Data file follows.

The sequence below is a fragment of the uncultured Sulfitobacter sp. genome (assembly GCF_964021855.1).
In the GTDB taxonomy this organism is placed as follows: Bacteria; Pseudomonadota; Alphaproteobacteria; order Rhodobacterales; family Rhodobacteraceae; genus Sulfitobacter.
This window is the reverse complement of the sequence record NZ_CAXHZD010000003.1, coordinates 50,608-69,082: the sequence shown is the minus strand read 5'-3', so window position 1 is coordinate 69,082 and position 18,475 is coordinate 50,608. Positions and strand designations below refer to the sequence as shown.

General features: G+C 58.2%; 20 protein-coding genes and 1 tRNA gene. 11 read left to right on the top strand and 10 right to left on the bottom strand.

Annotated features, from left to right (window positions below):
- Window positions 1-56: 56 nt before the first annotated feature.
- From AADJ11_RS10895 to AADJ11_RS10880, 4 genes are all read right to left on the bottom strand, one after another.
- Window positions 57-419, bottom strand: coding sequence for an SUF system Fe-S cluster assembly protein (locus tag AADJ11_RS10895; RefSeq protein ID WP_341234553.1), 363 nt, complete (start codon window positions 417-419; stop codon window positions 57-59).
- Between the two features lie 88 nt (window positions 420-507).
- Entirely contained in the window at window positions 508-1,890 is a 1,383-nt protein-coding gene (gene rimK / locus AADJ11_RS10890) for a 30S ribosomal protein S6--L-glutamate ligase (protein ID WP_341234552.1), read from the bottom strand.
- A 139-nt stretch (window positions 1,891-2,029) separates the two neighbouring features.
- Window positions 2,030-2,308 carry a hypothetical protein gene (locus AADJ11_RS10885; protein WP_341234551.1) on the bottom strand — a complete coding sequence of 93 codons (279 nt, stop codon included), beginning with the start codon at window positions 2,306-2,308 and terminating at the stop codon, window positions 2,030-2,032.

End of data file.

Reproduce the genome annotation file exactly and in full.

The sequence below is a fragment of the uncultured Sulfitobacter sp. genome (assembly GCF_964021855.1).
In the GTDB taxonomy this organism is placed as follows: Bacteria; Pseudomonadota; Alphaproteobacteria; order Rhodobacterales; family Rhodobacteraceae; genus Sulfitobacter.
This window is the reverse complement of the sequence record NZ_CAXHZD010000003.1, coordinates 50,608-69,082: the sequence shown is the minus strand read 5'-3', so window position 1 is coordinate 69,082 and position 18,475 is coordinate 50,608. Positions and strand designations below refer to the sequence as shown.

General features: G+C 58.2%; 20 protein-coding genes and 1 tRNA gene. 11 read left to right on the top strand and 10 right to left on the bottom strand.

Annotated features, from left to right (window positions below):
- Window positions 1-56: 56 nt before the first annotated feature.
- From AADJ11_RS10895 to AADJ11_RS10880, 4 genes are all read right to left on the bottom strand, one after another.
- Window positions 57-419, bottom strand: coding sequence for an SUF system Fe-S cluster assembly protein (locus tag AADJ11_RS10895; RefSeq protein ID WP_341234553.1), 363 nt, complete (start codon window positions 417-419; stop codon window positions 57-59).
- Between the two features lie 88 nt (window positions 420-507).
- Entirely contained in the window at window positions 508-1,890 is a 1,383-nt protein-coding gene (gene rimK / locus AADJ11_RS10890) for a 30S ribosomal protein S6--L-glutamate ligase (protein ID WP_341234552.1), read from the bottom strand.
- A 139-nt stretch (window positions 1,891-2,029) separates the two neighbouring features.
- Window positions 2,030-2,308 carry a hypothetical protein gene (locus AADJ11_RS10885; protein WP_341234551.1) on the bottom strand — a complete coding sequence of 93 codons (279 nt, stop codon included), beginning with the start codon at window positions 2,306-2,308 and terminating at the stop codon, window positions 2,030-2,032.